Peck v. DunnAnnotate this Case
574 P.2d 367 (1978)
Pamela PECK, Plaintiff and Appellant, v. William DUNN, Pete Kutulas, and William Hutchinson, as Members of the Board of County Commissioners of Salt Lake County, Defendants and Respondents.
Supreme Court of Utah.
January 13, 1978.
*368 Robert Van Sciver, Randall T. Geither, Salt Lake City, for plaintiff and appellant.
R. Paul Van Dam, Salt Lake County Atty., Donald Sawaya, Marcus G. Theodore, Deputy Salt Lake County Attys., Salt Lake City, for defendants and respondents.
Plaintiff, Pamela Peck, was charged with the offense of cruelty to animals, in violation of Title 16, Chapter 3, Section 28, Revised Ordinances of Salt Lake County, in that "at Peck Farm, at 8:50 p.m. on the 8th day of January, 1977 ... [she did] keep or use an animal ... to wit: a game cock, for the purpose of fighting . . or [that she] was a party to or present as a spectator at such fighting... ."
In order to arrest that prosecution, she brought this action against the County Commission seeking a declaratory judgment that the ordinance is unconstitutional on the grounds: (1) that it is vague and uncertain in that innocent conduct of merely being a spectator could be included within its language; and (2) that presence at such a cock fight is proscribed, without requiring a culpable mental state. The trial court rejected her contentions and she appeals.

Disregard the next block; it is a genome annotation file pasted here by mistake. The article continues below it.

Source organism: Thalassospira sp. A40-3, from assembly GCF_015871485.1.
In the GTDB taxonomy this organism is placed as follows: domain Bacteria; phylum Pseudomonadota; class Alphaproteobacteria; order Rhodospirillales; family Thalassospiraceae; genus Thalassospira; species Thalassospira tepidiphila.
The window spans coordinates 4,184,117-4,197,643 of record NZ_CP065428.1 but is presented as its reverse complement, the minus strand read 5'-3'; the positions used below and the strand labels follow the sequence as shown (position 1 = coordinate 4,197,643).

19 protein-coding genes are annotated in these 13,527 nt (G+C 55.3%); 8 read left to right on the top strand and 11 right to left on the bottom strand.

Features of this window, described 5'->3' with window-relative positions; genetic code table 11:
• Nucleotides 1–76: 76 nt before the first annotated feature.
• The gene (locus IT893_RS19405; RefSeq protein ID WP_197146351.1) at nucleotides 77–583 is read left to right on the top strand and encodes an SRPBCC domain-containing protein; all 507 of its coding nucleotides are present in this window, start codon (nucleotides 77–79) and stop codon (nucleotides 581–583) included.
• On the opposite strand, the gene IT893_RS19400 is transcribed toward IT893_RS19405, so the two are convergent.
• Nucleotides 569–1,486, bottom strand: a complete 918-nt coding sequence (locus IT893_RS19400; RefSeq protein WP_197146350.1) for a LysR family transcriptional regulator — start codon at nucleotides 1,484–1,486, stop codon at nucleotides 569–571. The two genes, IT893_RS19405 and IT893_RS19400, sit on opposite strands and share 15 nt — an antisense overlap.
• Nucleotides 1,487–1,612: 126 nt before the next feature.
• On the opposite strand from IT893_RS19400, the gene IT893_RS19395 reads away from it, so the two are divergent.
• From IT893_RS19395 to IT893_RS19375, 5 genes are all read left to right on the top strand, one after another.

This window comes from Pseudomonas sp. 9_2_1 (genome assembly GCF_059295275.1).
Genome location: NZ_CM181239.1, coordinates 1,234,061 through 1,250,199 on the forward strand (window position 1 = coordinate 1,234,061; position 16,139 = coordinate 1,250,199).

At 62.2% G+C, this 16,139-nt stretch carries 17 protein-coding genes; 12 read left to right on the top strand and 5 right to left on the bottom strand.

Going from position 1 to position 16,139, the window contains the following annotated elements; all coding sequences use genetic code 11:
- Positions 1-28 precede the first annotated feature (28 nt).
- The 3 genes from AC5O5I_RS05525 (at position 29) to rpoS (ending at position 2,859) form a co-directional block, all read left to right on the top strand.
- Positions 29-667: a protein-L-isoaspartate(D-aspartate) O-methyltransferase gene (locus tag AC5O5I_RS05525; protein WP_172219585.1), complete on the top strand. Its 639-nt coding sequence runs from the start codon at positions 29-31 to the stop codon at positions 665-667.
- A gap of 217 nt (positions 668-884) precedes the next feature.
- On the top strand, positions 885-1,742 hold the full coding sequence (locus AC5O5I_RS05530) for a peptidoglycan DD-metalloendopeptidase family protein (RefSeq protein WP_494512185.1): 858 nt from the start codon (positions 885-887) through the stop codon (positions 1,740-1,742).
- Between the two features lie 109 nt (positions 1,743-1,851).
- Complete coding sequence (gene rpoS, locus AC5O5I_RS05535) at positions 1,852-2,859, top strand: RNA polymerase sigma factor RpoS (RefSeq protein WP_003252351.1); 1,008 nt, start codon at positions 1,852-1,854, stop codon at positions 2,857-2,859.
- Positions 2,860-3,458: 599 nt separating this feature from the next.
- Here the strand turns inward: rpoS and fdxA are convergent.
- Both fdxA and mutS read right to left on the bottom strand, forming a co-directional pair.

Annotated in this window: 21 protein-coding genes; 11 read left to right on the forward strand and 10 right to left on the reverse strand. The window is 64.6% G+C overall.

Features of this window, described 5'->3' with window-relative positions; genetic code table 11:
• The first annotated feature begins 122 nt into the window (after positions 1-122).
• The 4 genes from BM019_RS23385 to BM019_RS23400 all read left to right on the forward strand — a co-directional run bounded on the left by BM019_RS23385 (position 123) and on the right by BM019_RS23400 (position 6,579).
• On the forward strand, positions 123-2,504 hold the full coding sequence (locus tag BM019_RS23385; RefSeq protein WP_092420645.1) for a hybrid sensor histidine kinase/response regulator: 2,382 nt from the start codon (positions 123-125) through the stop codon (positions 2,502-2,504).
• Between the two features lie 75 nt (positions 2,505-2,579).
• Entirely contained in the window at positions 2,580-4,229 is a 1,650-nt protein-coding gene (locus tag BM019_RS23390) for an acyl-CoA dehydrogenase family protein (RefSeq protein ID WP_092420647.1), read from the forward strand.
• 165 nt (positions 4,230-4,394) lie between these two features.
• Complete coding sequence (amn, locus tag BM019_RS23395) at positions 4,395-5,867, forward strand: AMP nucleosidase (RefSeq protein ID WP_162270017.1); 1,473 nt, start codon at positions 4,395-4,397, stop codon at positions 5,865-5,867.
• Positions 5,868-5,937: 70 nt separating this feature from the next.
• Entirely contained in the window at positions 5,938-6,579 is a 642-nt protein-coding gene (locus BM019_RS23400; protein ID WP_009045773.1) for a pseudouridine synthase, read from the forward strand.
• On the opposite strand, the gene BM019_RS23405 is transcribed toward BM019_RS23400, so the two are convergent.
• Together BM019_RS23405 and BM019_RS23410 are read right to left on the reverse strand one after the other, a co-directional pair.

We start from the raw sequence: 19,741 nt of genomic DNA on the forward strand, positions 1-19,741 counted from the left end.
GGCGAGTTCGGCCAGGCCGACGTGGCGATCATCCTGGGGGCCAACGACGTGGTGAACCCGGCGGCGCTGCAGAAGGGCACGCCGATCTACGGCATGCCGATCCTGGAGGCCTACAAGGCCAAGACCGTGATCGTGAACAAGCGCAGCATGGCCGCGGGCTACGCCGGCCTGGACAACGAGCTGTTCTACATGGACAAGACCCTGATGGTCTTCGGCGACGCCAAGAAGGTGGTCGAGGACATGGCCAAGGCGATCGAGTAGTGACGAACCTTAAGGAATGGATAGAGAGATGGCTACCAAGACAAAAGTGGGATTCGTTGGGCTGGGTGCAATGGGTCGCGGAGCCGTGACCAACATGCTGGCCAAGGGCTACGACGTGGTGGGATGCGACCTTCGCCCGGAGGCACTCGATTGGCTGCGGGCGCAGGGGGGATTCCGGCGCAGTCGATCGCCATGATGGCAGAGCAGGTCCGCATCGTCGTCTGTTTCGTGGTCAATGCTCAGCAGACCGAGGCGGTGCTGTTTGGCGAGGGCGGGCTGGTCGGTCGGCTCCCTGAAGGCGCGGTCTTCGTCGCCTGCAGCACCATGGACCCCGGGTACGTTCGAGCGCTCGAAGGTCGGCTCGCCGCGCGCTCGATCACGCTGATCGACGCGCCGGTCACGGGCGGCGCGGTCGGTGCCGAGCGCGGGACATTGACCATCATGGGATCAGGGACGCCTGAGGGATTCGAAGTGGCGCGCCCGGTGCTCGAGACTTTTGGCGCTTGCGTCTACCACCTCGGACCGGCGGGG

It is elementary that the governing authority in the exercise of its police power has both the prerogative and the responsibility of enacting laws which will promote and conserve the health, safety, morals and general welfare of society. The question is whether this ordinance is properly regarded as regulatory of morals. What constitutes morals is whatever conduct, customs and attitudes are generally accepted and approved at the time in the particular culture. It is therefore essential to consider whether cock fighting can be regarded as merely an innocent diversion, as plaintiff's argument seems to suggest, or is itself an evil which may be condemned by law.